Experts on transitional justice and representatives of victims of gross human rights violations from the former Yugoslavia and across the world agreed conclusively today that civil society groups play an indispensable role providing justice for victims.The conclusions came on the final day of a three-day conference on International Models of Transitional Justice in Sarajevo, from December 8 - 10, organized by the International Commission on Missing Persons (ICMP) and brining together experts and victims representatives from Latin America, Africa, Asia, Europe and the Middle East. The conference was timed so that the concluding day would take place on December 10, the International Day of Human Rights.
While conflicts and gross violations of human rights around the world differed in many ways, participants at the conference shared their experiences and found much in common. “The pain of all the victims is something they share, suffering is a common experience, and the pain of family members is the same,” said Tajib Pasic of the Union of Bosniak Associations of Captured and Missing Persons in Bosnia and Herzegovina at the conclusion of the conference.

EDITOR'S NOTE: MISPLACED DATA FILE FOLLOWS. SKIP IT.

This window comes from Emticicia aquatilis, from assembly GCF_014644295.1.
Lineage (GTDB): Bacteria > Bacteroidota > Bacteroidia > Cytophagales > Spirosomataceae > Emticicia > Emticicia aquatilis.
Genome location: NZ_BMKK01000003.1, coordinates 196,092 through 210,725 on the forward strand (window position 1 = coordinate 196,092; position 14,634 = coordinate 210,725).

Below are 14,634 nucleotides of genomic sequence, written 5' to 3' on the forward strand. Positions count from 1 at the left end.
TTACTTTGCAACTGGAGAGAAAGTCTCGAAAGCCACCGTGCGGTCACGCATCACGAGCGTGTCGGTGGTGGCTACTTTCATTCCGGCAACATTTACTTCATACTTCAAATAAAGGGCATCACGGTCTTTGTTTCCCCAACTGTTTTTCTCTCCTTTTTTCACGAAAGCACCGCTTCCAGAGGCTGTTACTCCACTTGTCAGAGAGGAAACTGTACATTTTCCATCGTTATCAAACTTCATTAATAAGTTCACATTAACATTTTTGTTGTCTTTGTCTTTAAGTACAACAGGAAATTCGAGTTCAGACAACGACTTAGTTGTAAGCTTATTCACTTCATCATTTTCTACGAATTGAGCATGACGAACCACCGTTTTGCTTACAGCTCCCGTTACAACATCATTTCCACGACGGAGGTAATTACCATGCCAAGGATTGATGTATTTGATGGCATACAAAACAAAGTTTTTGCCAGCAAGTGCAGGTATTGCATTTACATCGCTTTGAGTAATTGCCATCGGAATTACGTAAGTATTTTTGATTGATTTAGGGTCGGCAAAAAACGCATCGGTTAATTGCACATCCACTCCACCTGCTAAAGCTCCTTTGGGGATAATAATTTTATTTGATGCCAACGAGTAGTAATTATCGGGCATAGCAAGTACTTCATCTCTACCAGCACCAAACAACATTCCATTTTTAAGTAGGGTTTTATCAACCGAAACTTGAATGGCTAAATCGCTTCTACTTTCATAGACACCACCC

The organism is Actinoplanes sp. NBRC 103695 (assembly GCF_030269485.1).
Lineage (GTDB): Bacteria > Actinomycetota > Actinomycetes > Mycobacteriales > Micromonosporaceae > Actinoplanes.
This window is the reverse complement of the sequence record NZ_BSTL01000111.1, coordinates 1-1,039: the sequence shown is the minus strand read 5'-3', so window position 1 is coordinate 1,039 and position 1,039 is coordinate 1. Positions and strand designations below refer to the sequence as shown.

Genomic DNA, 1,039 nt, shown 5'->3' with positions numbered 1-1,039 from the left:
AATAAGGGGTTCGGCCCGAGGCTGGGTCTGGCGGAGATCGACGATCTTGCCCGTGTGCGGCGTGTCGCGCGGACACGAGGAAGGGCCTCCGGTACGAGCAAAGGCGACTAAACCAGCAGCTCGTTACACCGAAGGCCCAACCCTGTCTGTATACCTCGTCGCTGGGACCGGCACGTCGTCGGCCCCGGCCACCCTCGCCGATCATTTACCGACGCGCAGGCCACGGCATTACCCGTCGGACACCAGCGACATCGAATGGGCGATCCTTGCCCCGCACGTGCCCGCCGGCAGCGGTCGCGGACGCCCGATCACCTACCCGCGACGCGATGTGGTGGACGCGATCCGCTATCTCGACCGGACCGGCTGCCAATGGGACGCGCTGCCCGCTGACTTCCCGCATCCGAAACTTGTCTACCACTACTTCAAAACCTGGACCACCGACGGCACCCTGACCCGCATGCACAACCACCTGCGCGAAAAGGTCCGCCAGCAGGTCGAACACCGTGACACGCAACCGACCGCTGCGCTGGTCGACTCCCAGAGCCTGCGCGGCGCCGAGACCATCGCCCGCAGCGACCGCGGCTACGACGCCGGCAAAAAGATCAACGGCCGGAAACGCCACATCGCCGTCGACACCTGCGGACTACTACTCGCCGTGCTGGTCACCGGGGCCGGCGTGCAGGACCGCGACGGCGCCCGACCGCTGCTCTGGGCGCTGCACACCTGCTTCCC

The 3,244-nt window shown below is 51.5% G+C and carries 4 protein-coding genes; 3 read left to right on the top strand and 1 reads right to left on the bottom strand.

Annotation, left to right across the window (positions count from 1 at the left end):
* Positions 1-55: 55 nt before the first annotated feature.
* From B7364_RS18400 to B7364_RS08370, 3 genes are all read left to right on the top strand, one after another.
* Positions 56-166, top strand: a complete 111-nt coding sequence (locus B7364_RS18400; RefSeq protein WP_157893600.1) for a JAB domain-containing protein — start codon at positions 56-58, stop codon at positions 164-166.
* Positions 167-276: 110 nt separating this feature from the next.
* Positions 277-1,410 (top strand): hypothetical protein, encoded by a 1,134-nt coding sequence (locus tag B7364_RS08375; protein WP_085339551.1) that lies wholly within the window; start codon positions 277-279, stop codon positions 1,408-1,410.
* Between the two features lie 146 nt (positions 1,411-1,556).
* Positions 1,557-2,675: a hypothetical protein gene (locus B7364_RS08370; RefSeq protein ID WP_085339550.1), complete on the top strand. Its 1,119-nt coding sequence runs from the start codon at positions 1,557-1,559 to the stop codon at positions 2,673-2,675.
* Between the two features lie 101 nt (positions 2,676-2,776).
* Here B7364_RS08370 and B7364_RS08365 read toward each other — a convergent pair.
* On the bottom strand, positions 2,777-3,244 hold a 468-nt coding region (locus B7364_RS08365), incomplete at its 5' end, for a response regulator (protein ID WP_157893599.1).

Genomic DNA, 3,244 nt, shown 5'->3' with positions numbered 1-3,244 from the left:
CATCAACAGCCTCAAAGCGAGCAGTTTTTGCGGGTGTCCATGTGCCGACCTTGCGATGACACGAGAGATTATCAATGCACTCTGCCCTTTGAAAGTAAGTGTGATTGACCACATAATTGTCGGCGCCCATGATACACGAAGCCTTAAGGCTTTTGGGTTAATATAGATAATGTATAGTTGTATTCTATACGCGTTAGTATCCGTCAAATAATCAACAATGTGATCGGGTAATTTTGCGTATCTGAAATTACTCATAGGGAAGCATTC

“It is clear that victims and their families have so much in common,” said Kathryne Bomberger, ICMP Chief of Staff, “And although there is no ‘one size fits all’ solution to providing justice for victims, the sharing of experiences here has given everyone food for thought in considering mechanisms for transitional justice. Solidarity between representatives of victims is a key for moving forward the process of justice.”
Participants agreed it was important to establish mechanisms to find the truth about conflicts and gross violations of human rights, but insisted that victims’ groups and representatives of families of victims must be consulted in all aspects of the establishment and composition of any truth-seeking body.
Among other conclusions agreed to at the conference was a recommendation that reparations, including financial compensation, should be paid to victims and their families for violations of rights, and that governments should be responsible for finding the means to compensate victims. Participants also called for measures to ensure that persons who had been implicated in war crimes, crimes against humanity or gross violations of human rights should be prevented from holding public positions. They also supported the proposed United Nations International Convention For the Protection of All Persons From Enforced Disappearances.
“We must work towards transforming situations of impunity, cruelty and inhumanity to justice, truth and tolerance,” said Patricio Rice of the Latin American Federation of Associations of Relatives of the Detained-Disappeared. “We have learned so much from the family members here and we have seen their dignity, their tremendous efforts to overcome all obstacles, their soul searching, and their courage in working together. All of these efforts contribute to achieving the goal that such crimes must never happen again.”